Now, I sound like a dying cow for the ten minutes I can manage to play before my lips cry uncle. I think I’ll just have to relive my glory days (ha! hahahaha) by writing a novel about band. Just not right now.

But I ask you…how can any former band or orchestra member watch this clip and NOT wish they were the ones forcing this groundswell of sound into existence?

Book Review: Wrapped

Wrapped
 By Jennifer Bradbury

Since I’m thinking about making my next project a YA Regency Romance (or YARR) (Mateys!) (Sorry, couldn’t resist), I’ve been trying to read every example of that genre I can get my hands on. The first one I read–The Season by Sarah MacLean–was so frustrating and condescending it made me wonder if the genre was fundamentally flawed, the casualty of tailoring a Regency Romance to fit YA expectations. Next, I whipped through a couple of chick-litty Regency YA novels by Meg Cabot that read well and didn’t reek of pandering to a younger reader (unlike The Season), but the tone wasn’t quite what I had in mind for my own novel.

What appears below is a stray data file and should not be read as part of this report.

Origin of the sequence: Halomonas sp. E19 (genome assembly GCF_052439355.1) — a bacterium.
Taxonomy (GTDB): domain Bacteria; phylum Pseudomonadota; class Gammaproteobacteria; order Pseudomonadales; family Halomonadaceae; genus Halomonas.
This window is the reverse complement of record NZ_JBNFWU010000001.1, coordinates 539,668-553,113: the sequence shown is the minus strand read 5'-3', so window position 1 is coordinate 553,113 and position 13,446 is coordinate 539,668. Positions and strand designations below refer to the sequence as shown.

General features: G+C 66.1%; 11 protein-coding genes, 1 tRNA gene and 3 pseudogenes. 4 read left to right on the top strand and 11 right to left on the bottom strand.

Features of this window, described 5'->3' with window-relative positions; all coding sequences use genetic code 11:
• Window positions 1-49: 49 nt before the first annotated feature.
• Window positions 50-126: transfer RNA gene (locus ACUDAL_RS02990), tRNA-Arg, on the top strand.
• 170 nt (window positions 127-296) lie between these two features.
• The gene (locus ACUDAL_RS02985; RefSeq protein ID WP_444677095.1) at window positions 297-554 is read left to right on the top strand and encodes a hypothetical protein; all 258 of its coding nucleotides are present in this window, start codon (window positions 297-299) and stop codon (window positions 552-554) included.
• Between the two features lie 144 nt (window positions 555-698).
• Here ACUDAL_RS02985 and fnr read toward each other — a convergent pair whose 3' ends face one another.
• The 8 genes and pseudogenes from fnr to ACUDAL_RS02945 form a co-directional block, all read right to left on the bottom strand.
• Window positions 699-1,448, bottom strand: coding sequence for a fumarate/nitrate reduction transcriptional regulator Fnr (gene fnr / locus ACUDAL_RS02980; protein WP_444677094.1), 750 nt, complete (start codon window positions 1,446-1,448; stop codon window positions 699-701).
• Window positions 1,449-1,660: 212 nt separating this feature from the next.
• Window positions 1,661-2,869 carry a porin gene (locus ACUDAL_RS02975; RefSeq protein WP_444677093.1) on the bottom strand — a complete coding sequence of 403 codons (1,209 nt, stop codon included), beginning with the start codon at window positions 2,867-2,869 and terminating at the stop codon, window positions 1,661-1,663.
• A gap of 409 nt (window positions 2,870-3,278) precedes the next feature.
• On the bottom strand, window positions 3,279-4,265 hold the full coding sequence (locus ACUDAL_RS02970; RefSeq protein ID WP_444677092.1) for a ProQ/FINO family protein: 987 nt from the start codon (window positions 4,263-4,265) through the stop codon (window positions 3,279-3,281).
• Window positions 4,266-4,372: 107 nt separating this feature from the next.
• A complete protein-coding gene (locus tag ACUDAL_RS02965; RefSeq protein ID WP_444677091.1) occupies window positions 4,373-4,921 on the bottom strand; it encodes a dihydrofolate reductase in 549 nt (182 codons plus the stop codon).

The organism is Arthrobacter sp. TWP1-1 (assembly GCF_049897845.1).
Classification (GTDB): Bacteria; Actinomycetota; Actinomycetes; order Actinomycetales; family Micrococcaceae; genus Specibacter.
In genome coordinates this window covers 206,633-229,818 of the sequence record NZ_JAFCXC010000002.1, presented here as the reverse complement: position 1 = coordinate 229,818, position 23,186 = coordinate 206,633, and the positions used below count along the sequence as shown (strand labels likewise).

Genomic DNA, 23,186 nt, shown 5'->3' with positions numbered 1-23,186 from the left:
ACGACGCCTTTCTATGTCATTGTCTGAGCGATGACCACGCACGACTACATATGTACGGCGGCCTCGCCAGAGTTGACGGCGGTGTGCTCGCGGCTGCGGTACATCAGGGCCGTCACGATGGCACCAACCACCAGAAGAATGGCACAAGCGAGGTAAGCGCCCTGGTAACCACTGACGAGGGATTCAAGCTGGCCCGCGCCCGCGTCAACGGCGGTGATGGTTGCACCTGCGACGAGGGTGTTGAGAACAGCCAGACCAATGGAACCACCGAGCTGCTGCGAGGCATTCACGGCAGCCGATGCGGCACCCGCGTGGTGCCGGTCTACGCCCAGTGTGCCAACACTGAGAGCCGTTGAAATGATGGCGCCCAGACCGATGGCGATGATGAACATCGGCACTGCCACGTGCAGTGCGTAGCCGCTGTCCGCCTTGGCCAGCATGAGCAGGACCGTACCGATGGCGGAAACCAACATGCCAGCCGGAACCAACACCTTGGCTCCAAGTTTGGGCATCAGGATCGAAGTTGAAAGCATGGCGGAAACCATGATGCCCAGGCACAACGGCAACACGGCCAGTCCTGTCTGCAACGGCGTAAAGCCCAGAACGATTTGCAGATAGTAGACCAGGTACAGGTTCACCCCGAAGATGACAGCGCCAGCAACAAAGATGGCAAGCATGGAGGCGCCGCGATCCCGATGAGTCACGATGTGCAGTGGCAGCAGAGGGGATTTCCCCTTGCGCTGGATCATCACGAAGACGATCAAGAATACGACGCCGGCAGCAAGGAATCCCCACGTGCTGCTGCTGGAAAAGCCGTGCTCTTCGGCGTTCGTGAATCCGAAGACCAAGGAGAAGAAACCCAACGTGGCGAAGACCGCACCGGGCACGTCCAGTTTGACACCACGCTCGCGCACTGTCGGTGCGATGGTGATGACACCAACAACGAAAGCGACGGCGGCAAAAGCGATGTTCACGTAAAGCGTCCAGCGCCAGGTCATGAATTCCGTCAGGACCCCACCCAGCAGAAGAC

Then I found Wrapped — a YA mystery regency romance with Egyptian themes. It’s pretty good, and suddenly I don’t think the YARR is so flawed after all. (YARR!)

The Premise

London, 1815. When Agnes Wilkins discovers a strange jackelheaded figurine in the wrappings of a mummy featured at a high society party, her first instinct is to hide the figurine as her own little secret. But then a series of robberies and murders begin to plague everyone who had contact with the mummy, and Agnes decides she isn’t about to wait around and let the so-called “curse” rifle through her wardrobe. She’s going to crack the secret herself . . . with the help of an attractive young Egyptologist who has a few secrets of his own.

The Pain